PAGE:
Searching the microbiome for clues to managing inflammatory bowel disease

By Bryan Goodchild and Ellie Castano

UMass Medical School Communications

April 08, 2015

Sometimes the best medicine is the most basic. Just ask any of the patients with inflammatory bowel disease who are following a new diet designed to reduce the debilitating symptoms of the illness, developed by Barbara Olendzki, RD, MPH, director of the UMass Medical School Center for Applied Nutrition, and colleagues.

 

What is a microbiome?
Collectively, the microorganisms and their genes inhabiting a particular environment are called a microbiome. The microorganisms that live in and on an individual are referred to as the human microbiome. The human gut contains trillions of bacteria that have profound influences on immune development, health and disease.

The UMass Center for Microbiome Research
The UMass Center for Microbiome Research was created with support from the University of Massachusetts President’s Science and Technology Initiatives Fund to accelerate the understanding of the role that the microbiome plays in individual health. The center promotes innovative and collaborative research across the five UMass campuses, translates discoveries into practice and shares information about the latest microbiome research.

   

Last year, the results of a small, retrospective case study of the IBD Anti-inflammatory Diet (IBD-AID) created by Olendzki, assistant professor of medicine in the Division of Preventive and Behavioral Medicine, and colleagues was published in Nutrition Journal. All of the patients who adhered to the diet for at least four weeks experienced significant reduction in their symptoms, and all were all able to discontinue at least one of their IBD medications.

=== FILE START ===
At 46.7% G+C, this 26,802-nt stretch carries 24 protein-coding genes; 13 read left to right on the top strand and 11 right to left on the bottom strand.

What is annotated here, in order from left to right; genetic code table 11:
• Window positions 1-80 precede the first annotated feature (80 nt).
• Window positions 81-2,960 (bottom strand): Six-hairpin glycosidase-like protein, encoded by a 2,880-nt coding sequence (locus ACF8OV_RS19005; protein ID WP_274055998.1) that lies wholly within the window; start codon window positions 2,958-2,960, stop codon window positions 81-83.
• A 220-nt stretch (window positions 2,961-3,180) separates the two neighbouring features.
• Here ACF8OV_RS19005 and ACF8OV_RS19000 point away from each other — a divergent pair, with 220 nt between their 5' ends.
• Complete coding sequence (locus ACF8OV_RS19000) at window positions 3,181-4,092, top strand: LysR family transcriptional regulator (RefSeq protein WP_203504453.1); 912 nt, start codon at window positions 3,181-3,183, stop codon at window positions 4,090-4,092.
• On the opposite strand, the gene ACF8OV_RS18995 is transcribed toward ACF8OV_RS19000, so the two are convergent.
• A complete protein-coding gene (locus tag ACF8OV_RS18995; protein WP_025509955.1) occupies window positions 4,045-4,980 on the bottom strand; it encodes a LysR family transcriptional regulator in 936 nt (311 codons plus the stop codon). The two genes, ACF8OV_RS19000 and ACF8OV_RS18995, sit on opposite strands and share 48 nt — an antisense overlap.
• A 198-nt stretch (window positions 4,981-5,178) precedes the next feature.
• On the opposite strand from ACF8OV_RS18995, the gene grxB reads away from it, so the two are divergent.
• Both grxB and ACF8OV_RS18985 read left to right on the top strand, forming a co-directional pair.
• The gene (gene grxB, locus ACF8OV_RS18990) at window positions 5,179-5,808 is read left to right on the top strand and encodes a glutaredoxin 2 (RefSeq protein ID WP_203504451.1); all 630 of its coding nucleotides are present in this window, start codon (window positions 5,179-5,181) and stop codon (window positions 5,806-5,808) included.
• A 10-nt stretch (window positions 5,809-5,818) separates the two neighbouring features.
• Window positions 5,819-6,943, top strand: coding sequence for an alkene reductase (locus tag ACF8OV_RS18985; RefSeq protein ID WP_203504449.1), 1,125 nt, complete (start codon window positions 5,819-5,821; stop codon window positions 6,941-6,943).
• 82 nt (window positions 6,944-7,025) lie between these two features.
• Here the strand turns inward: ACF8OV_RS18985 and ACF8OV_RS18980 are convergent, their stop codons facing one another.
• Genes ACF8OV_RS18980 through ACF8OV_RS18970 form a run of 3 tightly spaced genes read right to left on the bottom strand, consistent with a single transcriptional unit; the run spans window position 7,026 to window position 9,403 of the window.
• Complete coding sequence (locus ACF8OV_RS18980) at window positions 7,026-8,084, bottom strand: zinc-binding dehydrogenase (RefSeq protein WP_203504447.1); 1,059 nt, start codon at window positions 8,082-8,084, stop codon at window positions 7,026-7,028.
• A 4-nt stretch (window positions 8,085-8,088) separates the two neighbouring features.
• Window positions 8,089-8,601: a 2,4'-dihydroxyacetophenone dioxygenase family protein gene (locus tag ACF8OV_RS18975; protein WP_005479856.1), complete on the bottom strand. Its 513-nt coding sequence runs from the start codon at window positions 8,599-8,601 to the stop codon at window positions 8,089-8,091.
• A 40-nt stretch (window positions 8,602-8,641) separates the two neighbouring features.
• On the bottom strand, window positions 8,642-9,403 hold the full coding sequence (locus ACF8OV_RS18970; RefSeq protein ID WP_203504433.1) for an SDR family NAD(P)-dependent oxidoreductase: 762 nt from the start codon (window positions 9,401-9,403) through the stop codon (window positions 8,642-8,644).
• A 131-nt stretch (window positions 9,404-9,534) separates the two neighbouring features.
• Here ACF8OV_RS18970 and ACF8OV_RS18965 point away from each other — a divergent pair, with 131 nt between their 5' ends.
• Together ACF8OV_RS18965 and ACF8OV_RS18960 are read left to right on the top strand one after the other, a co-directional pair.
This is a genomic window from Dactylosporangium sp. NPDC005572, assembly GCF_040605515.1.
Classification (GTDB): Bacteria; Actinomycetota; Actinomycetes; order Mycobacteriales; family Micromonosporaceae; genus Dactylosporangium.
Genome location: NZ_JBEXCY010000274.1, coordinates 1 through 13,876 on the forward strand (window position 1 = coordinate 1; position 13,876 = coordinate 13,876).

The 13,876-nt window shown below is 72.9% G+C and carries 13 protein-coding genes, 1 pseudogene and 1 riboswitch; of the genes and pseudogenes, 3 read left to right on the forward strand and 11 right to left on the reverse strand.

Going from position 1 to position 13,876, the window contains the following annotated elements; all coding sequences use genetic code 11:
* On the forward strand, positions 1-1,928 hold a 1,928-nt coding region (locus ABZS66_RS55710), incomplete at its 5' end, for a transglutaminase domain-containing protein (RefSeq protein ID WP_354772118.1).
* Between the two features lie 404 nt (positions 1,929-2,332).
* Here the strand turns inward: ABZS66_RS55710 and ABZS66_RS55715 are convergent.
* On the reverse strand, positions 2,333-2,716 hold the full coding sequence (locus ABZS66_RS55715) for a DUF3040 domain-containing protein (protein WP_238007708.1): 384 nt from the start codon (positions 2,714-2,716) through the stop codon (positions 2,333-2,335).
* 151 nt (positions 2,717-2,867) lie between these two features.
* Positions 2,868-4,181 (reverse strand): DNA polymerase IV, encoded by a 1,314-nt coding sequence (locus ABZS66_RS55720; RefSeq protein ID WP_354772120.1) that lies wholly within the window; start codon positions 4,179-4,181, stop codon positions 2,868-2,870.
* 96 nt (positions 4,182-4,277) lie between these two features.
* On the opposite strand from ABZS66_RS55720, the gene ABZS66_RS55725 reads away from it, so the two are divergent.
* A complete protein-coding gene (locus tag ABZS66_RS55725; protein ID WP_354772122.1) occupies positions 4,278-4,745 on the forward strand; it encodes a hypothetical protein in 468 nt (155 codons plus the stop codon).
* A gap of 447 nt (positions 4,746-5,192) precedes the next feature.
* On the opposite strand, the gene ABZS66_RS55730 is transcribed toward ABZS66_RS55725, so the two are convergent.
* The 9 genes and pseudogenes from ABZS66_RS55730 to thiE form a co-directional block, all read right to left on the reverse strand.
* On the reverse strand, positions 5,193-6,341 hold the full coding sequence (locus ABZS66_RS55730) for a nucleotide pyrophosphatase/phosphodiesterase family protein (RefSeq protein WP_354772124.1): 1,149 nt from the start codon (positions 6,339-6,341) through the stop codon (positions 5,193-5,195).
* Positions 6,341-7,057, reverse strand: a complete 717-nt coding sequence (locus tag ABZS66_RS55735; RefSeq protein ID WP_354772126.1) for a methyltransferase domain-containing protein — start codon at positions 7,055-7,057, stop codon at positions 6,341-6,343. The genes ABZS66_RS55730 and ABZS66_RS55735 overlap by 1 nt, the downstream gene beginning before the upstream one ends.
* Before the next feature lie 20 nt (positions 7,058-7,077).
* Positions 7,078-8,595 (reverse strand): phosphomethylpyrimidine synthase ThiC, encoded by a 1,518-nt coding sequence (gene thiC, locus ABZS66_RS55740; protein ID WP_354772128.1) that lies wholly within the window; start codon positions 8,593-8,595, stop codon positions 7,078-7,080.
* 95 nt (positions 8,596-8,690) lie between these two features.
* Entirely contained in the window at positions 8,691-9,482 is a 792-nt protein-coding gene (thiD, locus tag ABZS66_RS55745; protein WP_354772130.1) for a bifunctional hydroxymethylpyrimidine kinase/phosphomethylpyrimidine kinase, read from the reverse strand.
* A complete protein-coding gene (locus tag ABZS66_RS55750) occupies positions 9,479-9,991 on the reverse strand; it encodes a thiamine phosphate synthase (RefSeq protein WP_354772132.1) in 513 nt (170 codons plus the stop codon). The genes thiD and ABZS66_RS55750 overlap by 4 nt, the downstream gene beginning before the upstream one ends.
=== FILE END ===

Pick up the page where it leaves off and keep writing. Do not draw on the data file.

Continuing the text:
Based on the success of this pilot study, Olendzki has applied for funding for a larger study to further test the effectiveness of the diet.

“What surprised us was the patients’ response to the diet. The patients have my heart . . . they have to, whether they want to or not, modify their diets so they are not injured on the inside. The beauty of this diet is that it offers them something that is nutritionally complete and balanced,” said Olendzki. “The nice part about it is that the debilitating symptoms that patients are currently experiencing have dropped off. Some of my patients are able to reduce their medications.”

She is also collaborating with colleagues in the UMass Center for Microbiome Research to uncover how exactly this diet affects gut bacteria.

By sampling the gut microbiome of patients before and after they begin IBD-AID, the researchers hope to identify the specific effects the diet has on the gut bacteria, and to develop better guidelines for treating IBD with diet.

“We’re collaborating with the Center for Microbiome Research so that we can determine the components of the diet that match with the changes in the microbiome that we’re expecting are the cause of why this diet is working,” said Olendzki. “If we can do that, we can come up with guidelines, which currently don’t exist. There are no guidelines for people with inflammatory bowel disease the way there are for people with cardiovascular disease. I know that diet can absolutely affect your risk for inflammatory bowel disease.”

Related links on UMassMedNow:
Solving the complex problem of recurrent C. diff with a simple solution
#UMassMedChat on the microbiome is Thursday at 11:30 a.m.
UMMS first to develop evidence-based diet for inflammatory bowel disease

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